But I must say, my bike pulled the most absurd prank of all.

I bought a new computer for my bike (the old one kept glitching) and last night, I assembled it all together and got everything properly configured.

This morning as I started biking through town in the light, warm rain, I noticed that the speedometer was showing double the speed I usually travel at. I was going 30 mph through town, just like a car! By the time I got to work my max speed during the ride was 64 mph and according to the display, I had gone 20 miles. Oh dear. I decided that I must have put in the wrong tire size when I was setting the computer up the night before…

It wasn’t until an hour before my shift would end that my brain finally woke up and I realized that I had forgotten to do something very important when I took the old computer off. I felt extremely silly but after making a small adjustment to my front wheel, the computer worked just fine for the ride home.

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If it takes you less than nine hours to figure out what is wrong with this wheel, you are heaps smarter than me 😀

When Bees Go Berserk

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Today I rode home in a gentle rain and there are rumors of snow for tomorrow, which is quite a contrast from the warm sunny days we had on Saturday and Sunday.

On Saturday when I arrived home from work, I was instantly lured to the patch of crocuses once again. This time I noticed a flurry of activity; there were dozens upon dozens of honey bees swarming the flowers.

Honey bees are so diligent and industrious in their collection of nectar and pollen, I enjoy watching them and I always hope a bit of their solid work ethic will rub off on me. On Saturday though, the words “diligent” and “industrious” did not describe these insects. Words like “frantic” and “hyperactive” were much more accurate. These bees had no chill.

I don’t blame them.

At least in my mind, I imagine the existence of a bee to be something like this…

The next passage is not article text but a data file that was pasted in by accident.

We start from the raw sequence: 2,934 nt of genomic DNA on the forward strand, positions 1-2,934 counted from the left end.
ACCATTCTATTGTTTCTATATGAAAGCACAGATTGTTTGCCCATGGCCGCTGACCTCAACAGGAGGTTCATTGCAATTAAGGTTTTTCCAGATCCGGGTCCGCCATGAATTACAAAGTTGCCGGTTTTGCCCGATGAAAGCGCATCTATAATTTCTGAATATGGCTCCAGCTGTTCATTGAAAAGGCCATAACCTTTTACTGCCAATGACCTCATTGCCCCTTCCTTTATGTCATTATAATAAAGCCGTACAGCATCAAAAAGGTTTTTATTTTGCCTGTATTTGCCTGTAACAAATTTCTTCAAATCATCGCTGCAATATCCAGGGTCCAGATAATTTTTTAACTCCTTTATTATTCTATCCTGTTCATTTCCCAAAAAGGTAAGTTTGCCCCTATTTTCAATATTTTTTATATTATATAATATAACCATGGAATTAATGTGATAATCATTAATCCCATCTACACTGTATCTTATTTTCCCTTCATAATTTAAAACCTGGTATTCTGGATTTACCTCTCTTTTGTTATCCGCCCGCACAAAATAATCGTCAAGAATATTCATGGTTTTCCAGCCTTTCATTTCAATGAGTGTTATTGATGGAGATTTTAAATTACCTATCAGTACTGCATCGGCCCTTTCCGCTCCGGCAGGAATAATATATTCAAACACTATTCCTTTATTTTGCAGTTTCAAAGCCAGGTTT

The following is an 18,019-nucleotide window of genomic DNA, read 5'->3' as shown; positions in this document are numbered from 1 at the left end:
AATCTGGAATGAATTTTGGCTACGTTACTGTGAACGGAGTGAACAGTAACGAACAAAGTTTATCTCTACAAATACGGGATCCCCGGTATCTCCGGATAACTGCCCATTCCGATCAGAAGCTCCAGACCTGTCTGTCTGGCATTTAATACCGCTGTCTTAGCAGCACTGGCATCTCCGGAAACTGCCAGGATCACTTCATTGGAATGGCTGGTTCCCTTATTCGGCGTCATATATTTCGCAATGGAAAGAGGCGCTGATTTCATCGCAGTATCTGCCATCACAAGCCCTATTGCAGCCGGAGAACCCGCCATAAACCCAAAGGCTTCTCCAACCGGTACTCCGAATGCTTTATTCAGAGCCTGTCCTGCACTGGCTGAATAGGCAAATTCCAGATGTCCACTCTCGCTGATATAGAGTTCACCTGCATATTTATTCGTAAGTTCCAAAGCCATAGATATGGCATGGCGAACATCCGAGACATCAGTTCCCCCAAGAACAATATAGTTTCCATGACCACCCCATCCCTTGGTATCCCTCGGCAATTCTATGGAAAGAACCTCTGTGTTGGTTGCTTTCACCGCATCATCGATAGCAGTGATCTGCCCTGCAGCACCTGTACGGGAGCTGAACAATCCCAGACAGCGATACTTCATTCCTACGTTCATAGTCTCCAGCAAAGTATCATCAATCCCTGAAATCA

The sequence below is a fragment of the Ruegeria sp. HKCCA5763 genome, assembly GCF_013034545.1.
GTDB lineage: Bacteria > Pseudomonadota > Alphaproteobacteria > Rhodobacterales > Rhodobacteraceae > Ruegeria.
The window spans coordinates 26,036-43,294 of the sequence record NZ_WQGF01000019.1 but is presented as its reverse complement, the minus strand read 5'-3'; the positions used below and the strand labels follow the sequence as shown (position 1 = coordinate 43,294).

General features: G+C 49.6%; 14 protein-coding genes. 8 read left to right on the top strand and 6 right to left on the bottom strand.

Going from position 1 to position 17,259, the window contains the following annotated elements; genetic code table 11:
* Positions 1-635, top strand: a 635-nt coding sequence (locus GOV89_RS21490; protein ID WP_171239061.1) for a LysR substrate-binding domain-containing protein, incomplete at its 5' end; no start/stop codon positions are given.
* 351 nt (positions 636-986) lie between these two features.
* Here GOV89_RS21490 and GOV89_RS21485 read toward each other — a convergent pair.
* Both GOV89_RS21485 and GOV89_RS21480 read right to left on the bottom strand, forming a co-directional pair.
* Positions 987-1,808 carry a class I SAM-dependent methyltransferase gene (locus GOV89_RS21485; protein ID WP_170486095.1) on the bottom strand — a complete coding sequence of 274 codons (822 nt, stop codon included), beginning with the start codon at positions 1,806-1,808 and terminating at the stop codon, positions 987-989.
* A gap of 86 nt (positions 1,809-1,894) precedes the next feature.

Winter comes and for endless months the bees are cooped up in their hive. There is nothing to do but eat, sleep, stare at the endlessly hexagonal honeycomb and trade yarns about past adventures in the wide, wide world.

By the end of winter the bees are all irritated and antsy, having been infected with an acute case of hive-fever.

But one glorious day a few bees that went on a scouting expedition return buzzing with excitement.

“The flowers are back!”

Instantly, the hive is in an uproar  and the bees wiggle their way out of the honeycomb and launch themselves into a bright blue sky. The sun warms their wings and the breeze guides them gently onward. Flying as fast as their winter-weakened muscles will allow, they speed on in the direction of the flowers. (Well, they hope they are: everyone was so excited that they didn’t really bother to pay attention to the instructions from the scouting bees.)

After what seems like a never ending flight, the bees finally spot the flowers. Naturally they make a…well, you know; beeline for them. As they approach the crocuses, a heady, intoxicating smell greets them.

And that is when the bees go completely, absolutely berserk.

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Bursting into color…

Big, soft, white flakes of snow fell lazily this morning, but met their demise on the warm ground. By the time I left work the roads were dry and I could not spot a single trace of winter.

But I did find signs of spring: the birds singing in the air, the warm sun on my face, the streams gurgling with the most ridiculous laughter, animals let out to pasture, the sap plink-plinking into tin pails, and oh glorious joy,

I found crocuses.

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And a random alpaca because I couldn’t say no to those imploring, gentle eyes.